“When you have money, you can set up whatever you want in any part of the world,” says Jorge, a 28-year-old from Venezuela, matter-of-factly.
Jorge, who declined to provide his last name and did not wish to be recognized in photographs, has been in Spain for three months but he already has a residency card and a job.
Daniel Amoedo, Transparency International
He is one of 5,778 foreigners to have obtained in the first 10 months of the year what is commonly known as a “golden visa” in Spain. Known formally as the Law to Support Entrepreneurs and their Internationalization, this piece of legislation has allowed Jorge to get his legal papers after investing more than €500,000 in real estate.
From January to October, 546 individuals obtained residency by purchasing property, according to Foreign Ministry figures. Investing in business projects is another way to secure residency through this program.
Statistics suggest that Spain will end the year 2018 with a new residency-by-investment record. From January to October the figure already nearly matches the number for all of 2017 (5,876 visas, 563 of them for investing in property).
Ever since the program was launched in 2013 to attract investment during the economic crisis, the number of visas issued has continued to grow each year.
Spain is not the only country in the world to offer this kind of advantage to the wealthy. In the EU alone, 13 member states offer the possibility of obtaining residency – and even citizenship in some cases – through investment.
Transparency International has criticized this practice. In a report released last month, titled “European Getaway: Inside the Murky World of Golden Visas,” the group finds that Spain has granted the highest number of golden visas in the EU in the last 10 years, to the tune of 24,095 according to official data. It is also one of the countries to have made the most money from the scheme.
“European residency and nationality have become luxury goods,” notes Daniel Amoedo, of Transparency International Spain.
“Besides the fundamental ethical question of selling passports, there is also a sinister side to those programs,” he adds, alluding to applicants who have been linked to corruption cases in Brazil, Russia or Ukraine.
Amoedo says that Cyprus, Malta and Portugal have the least stringent standards when it comes to granting these visas.
“In Portugal it’s caused quite a scandal, but in Spain the authorities have delegated the policing work to private groups,” adds the lawyer Cristóbal Carretero. His law firm, CC Sociedad de Abogados, has processed around 100 golden visas in the last five years.
Anti-money laundering laws make everyone who participates in the process responsible, which provides an incentive to report suspicious activity. The investor must justify the origin of every last euro, and banks have gotten “very strict,” says Carretero. “While your papers are being processed, you can’t even make cash deposits.”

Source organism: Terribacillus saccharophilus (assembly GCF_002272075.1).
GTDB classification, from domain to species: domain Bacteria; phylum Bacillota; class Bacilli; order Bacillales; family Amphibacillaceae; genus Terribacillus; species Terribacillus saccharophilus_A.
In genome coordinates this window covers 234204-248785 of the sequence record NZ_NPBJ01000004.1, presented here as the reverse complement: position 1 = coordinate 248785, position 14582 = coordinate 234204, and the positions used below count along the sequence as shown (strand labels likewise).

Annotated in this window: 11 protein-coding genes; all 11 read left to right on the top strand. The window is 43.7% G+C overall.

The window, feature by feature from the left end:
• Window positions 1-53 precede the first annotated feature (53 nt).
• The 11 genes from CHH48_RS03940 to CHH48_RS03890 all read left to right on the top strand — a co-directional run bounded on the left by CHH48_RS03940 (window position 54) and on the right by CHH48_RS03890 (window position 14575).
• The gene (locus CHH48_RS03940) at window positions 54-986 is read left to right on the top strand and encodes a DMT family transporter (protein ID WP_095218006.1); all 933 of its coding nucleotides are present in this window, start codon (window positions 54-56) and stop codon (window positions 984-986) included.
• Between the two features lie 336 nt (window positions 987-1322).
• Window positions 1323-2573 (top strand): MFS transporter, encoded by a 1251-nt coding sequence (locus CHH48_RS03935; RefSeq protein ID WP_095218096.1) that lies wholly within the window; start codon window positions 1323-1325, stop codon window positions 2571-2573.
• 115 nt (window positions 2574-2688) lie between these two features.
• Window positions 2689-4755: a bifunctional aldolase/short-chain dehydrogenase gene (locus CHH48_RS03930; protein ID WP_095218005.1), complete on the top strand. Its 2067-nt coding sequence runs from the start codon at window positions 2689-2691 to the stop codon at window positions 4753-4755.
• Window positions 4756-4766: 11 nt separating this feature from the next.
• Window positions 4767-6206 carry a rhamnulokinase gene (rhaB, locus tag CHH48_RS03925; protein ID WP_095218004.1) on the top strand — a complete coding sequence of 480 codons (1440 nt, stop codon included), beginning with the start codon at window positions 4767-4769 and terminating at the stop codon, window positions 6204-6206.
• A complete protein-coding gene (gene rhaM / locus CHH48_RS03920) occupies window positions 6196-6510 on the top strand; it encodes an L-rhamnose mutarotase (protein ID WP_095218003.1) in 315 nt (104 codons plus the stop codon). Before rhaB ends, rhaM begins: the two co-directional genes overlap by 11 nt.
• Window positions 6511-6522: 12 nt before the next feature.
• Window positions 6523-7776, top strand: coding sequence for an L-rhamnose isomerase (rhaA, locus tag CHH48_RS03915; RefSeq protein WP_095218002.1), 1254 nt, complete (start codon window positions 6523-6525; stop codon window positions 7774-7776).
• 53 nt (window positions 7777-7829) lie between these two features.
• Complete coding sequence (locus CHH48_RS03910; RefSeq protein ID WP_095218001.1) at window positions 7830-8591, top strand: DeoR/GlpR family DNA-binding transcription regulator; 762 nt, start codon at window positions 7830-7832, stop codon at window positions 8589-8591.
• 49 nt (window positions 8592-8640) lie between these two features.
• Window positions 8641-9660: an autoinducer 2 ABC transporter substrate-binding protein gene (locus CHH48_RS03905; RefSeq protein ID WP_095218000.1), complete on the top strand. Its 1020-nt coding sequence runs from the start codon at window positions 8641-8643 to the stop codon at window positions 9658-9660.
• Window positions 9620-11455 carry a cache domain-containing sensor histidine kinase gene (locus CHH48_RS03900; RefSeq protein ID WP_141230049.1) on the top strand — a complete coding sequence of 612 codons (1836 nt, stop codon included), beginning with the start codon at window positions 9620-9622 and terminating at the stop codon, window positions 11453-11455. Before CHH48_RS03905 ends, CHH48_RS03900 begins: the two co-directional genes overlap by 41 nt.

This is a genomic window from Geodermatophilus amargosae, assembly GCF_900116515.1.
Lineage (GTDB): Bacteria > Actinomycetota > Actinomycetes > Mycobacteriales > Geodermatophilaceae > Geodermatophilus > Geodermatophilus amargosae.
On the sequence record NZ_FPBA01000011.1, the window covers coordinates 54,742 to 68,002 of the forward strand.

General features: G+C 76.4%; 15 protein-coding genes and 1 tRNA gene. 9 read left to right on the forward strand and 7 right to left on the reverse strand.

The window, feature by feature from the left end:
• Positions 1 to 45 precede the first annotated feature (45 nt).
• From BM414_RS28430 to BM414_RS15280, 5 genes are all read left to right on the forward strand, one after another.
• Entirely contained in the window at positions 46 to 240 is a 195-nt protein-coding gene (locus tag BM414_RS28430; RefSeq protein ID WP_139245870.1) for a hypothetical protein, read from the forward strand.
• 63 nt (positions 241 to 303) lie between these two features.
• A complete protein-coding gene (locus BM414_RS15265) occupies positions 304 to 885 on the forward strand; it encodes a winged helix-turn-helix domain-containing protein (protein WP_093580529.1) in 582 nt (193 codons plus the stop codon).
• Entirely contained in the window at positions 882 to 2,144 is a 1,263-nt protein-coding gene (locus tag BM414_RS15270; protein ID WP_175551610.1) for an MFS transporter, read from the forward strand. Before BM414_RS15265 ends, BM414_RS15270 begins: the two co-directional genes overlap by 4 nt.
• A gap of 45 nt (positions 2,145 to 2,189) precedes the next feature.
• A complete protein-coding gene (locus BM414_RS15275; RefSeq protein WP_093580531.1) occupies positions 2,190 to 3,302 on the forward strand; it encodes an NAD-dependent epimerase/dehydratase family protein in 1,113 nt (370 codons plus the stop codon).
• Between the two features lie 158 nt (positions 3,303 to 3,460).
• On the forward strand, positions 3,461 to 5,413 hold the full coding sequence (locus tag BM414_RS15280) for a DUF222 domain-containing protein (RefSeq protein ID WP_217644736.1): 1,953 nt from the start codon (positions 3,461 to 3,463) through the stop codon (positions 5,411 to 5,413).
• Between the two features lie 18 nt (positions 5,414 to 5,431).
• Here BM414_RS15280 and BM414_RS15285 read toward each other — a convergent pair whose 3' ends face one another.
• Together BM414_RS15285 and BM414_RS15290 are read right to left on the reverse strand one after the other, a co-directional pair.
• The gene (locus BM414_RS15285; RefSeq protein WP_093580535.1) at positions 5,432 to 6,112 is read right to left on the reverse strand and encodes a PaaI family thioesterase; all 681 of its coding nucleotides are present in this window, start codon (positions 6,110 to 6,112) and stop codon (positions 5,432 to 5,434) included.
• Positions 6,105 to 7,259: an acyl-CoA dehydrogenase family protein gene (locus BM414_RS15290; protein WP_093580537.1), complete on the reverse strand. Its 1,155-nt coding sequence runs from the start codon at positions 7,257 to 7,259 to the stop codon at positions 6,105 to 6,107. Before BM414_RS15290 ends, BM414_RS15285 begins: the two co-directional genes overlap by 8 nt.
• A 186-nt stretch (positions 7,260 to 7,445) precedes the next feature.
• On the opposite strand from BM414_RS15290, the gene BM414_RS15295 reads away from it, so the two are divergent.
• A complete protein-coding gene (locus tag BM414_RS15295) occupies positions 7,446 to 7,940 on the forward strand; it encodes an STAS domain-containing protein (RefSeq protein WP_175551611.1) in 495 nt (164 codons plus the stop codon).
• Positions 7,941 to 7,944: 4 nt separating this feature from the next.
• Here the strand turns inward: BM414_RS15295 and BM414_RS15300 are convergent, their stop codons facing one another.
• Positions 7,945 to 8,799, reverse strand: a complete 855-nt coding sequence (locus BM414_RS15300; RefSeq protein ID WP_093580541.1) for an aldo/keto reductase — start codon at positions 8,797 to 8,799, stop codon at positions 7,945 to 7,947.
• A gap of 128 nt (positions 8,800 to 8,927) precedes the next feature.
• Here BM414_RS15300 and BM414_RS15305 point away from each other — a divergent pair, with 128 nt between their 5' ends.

Pura Strong, a partner at Strong Abogados, a firm specializing in foreign clients, agrees.
“It is practically impossible to launder money this way,” she says, noting that there are easier ways to do it than through a golden visa. Applicants are also required to have a clean criminal record. “Some Americans have been left out because of drunk driving.”
But Amoedo, of TI, believes that current regulations “are not enough because they dilute the responsibility of due diligence processes between the banks and intermediaries.” He says the Spanish state should conduct more stringent additional checks. Right now, notes Amoedo, it takes less than a month to receive a golden visa once the investment has been justified.
A change in applicants
Both lawyers consulted for this story said that the applicants’ background has changed significantly in recent years. “We are seeing a lot of families,” says Carretero.
Eduardo Salamanca, a consultant at the real estate agency Engel & Völkers, has provided advice on three golden visa applications this year. “Because they are financially well-off individuals, they seek out expensive, pleasant places to live,” he notes.
In Madrid, for instance, clients favor the upscale Salamanca district. Clients, notes this consultant, often praise the Spanish lifestyle but complain because “it sounds easy, but in the end there are a lot of regulatory requirements.”
Pura Strong, lawyer
Colleen Sun, a 45-year-old US citizen, is a nurse by training who has spent the last few years investing “in business and real estate.” After her divorce, she decided to leave China and move to Spain because of “its culture and its beauty.”
Sun bought a house in Madrid in September, but she has yet to apply formally for a golden visa. One of the privileges of this program is that it is possible to apply directly from Spain, unlike other types of permits. Still, this takes nothing away from “many legalization and translation procedures,” in her case from original documents in both English and Chinese.
For Jorge, the Venezuelan immigrant, the process felt a lot easier. “It was very comfortable,” he says, looking at his lawyer, Carretero. The shared language was a determining factor, but so was the fact that his sister was already living in the Spanish capital, or that he happens to be Real Madrid's “number-one fan.”
Jorge would rather not disclose how much he has paid for his apartment or for his ongoing investment in a chain of beauty treatment clinics. He does reveal, however, that he has spent €3,000 on legal fees. Despite his own smooth experience, Jorge’s assessment is not completely optimistic: “Don’t think it’s not hard: with cash or without it, emigrating is incredibly difficult.”
English version by Susana Urra.